68-15 Phosphorus Plant Availability and Spatial Variability in Northern Siberian Permafrost-Affected Soils.

See more from this Division: SSSA Division: Pedology
See more from this Session: Pedology: I (includes student competition)

Monday, November 16, 2015: 3:15 PM
Minneapolis Convention Center, L100 E

Alevtina Evgrafova1, Alexander Otto2, Nikita Tananaev3 and Sandra Spielvogel2, (1)Geography Department, University of Berne, Koblenz, GERMANY
(2)Geography Department, University of Koblenz-Landau, Koblenz, Germany
(3)Igarka Geocryology Laboratory of the Melnikov Permafrost Institute Yakutsk, Igarka, Russia
As a result of global warming, a shift in vegetation communities in high northern latitude regions can occur. Permafrost thaw influences decomposition rates, availability of nutrients for plants which, in turn, affects the plant community composition by altering environmental conditions. Therefore, research with a focus on the plant-soil interactions (e.g. plant nutrition) in permafrost-affected soils and permafrost-related processes should be conducted to better understand the vegetation dynamics.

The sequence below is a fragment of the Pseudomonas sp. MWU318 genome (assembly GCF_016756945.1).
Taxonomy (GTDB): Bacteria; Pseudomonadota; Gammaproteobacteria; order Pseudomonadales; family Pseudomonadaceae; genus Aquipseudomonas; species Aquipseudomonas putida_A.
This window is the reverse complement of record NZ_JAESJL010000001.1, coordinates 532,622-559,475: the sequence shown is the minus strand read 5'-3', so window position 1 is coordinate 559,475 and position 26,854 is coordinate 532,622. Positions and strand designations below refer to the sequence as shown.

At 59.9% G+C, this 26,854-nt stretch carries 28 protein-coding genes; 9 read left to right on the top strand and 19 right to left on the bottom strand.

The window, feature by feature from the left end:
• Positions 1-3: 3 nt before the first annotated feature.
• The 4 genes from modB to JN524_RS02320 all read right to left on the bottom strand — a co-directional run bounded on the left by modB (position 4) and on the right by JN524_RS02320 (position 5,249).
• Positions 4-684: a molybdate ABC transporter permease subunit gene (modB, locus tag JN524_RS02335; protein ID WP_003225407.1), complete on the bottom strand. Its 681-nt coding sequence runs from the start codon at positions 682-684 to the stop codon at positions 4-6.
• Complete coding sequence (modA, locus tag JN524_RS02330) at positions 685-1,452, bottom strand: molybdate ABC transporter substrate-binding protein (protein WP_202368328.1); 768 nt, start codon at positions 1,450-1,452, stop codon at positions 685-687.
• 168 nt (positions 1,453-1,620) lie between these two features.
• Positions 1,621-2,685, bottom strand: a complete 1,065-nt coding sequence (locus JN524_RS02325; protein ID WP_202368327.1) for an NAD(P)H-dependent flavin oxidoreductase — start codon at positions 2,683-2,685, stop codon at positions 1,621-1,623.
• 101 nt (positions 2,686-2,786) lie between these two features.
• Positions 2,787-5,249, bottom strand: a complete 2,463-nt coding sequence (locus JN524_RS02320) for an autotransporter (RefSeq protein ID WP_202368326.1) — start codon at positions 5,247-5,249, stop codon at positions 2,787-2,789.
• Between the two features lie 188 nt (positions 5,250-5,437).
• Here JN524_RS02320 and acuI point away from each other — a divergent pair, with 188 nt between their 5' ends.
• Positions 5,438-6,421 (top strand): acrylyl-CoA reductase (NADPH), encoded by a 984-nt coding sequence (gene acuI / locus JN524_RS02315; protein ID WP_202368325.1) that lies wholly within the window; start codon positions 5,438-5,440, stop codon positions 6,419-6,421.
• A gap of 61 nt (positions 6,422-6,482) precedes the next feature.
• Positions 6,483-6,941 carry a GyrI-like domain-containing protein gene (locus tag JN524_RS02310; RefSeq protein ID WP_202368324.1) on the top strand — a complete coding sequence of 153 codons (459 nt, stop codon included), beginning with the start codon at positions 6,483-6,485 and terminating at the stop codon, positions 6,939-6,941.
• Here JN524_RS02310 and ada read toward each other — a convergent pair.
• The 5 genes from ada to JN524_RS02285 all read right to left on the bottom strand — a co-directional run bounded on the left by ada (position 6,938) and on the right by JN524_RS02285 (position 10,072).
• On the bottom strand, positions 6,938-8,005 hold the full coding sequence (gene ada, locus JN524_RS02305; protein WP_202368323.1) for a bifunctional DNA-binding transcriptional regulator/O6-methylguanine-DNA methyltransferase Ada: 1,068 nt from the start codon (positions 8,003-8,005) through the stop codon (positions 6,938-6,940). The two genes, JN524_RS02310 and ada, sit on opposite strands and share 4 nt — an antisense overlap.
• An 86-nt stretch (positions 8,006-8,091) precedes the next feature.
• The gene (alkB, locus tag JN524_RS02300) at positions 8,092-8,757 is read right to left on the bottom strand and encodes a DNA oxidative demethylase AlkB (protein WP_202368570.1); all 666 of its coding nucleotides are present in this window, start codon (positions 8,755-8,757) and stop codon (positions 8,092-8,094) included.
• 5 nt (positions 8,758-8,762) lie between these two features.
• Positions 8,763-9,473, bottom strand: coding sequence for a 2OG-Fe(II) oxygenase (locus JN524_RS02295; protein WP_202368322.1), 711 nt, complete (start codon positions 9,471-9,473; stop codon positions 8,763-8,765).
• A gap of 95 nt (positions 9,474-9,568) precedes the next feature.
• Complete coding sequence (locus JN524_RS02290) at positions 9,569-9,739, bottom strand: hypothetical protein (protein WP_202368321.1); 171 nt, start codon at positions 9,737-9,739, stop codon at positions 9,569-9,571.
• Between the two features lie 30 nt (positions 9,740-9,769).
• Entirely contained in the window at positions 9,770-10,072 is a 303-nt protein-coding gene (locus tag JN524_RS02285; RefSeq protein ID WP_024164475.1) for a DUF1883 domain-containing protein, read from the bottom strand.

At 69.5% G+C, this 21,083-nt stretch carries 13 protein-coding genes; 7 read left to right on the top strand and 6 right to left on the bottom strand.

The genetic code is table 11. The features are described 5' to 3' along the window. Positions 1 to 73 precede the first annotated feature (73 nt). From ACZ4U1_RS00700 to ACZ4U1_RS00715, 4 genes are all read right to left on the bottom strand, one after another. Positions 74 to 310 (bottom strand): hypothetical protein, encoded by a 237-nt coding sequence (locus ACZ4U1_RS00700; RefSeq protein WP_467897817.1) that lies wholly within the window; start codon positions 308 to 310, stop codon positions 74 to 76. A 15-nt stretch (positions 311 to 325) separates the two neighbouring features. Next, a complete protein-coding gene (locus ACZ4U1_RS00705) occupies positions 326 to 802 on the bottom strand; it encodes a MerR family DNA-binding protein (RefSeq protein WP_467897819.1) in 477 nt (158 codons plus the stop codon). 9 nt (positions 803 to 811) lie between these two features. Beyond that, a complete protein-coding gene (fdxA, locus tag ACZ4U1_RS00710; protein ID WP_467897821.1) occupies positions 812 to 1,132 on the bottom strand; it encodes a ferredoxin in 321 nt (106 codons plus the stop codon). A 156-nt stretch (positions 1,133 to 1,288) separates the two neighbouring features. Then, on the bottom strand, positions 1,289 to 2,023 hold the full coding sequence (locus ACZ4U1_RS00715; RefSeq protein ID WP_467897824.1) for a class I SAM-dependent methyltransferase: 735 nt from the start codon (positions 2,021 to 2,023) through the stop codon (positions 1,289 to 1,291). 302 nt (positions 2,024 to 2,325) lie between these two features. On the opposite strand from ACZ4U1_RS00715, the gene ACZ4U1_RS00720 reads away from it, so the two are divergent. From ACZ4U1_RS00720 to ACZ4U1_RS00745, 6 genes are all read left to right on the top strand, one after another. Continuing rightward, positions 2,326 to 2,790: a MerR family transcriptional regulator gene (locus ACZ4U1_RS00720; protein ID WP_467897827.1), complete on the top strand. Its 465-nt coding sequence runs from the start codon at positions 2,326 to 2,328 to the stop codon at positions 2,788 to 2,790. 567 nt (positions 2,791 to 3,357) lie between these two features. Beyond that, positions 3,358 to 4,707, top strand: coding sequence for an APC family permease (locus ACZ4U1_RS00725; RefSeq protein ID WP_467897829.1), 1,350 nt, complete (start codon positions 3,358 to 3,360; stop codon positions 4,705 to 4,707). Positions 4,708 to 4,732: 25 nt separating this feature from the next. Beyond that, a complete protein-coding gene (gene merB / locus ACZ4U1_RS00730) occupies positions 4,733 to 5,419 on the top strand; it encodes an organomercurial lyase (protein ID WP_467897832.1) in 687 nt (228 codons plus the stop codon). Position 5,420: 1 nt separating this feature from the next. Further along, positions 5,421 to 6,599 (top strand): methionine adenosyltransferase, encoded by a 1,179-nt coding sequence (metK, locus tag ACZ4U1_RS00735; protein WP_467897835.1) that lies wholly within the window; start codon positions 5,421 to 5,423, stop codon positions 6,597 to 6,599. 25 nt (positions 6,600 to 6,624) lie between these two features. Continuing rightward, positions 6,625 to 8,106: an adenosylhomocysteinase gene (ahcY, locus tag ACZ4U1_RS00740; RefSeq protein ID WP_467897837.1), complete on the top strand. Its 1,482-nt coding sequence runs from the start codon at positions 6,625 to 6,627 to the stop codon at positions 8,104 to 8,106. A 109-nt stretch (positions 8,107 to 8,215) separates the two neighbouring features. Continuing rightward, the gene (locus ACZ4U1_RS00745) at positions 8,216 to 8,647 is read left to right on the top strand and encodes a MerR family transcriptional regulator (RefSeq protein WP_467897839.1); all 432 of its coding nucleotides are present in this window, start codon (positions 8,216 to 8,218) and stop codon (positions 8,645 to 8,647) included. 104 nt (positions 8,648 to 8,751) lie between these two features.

In this research, we investigate the influence of permafrost thawing on decomposition rates, spatial variability and availability of phosphorus (P) for plants in permafrost-affected soils at the taiga-tundra boundary ecosystem in the northern Siberia.

The spatially referenced soil samples were taken with a soil corer (50 mm Ø, 34 cm long) at six sites with different active layer depths at the Little Grawijka Creek catchment (67°28.933’ N, 86°25.682’ E), Krasnoyarsk Krai, Russian Federation. In total, 732 soil samples were collected; 122 soil samples per site from two depth increments, 0-10 cm and 10-30 cm. Four P fractions (NaHCO3-Pi; NaOH-Pi; HCl-Pi and H2SO4-Pi fractions) and the total P were measured using the sequential P fractionation method, based on the Hedley et al. (1982) and modified by Kuo (1996), on a continuous-flow analyzer.

Plant nutrient deficiency symptoms were observed at the sites with a shallow active layer (AL) during field work, which were confirmed by lower plant-available P concentrations (6-48 mg/kg) in contrast to the permafrost soils with a deeper AL (5-81 mg/kg). However, the total P concentrations are higher in soils with a shallow AL (209-683 mg/kg) than with a deep AL (170-525 mg/kg). The spatial variability of P decreases on the sites with a deeper AL as a result of permafrost thaw. In conclusion, permafrost thawing increases plant‐available P in permafrost soils leading to an increase in abundance of site-specific vascular species.

See more from this Division: SSSA Division: Pedology
See more from this Session: Pedology: I (includes student competition)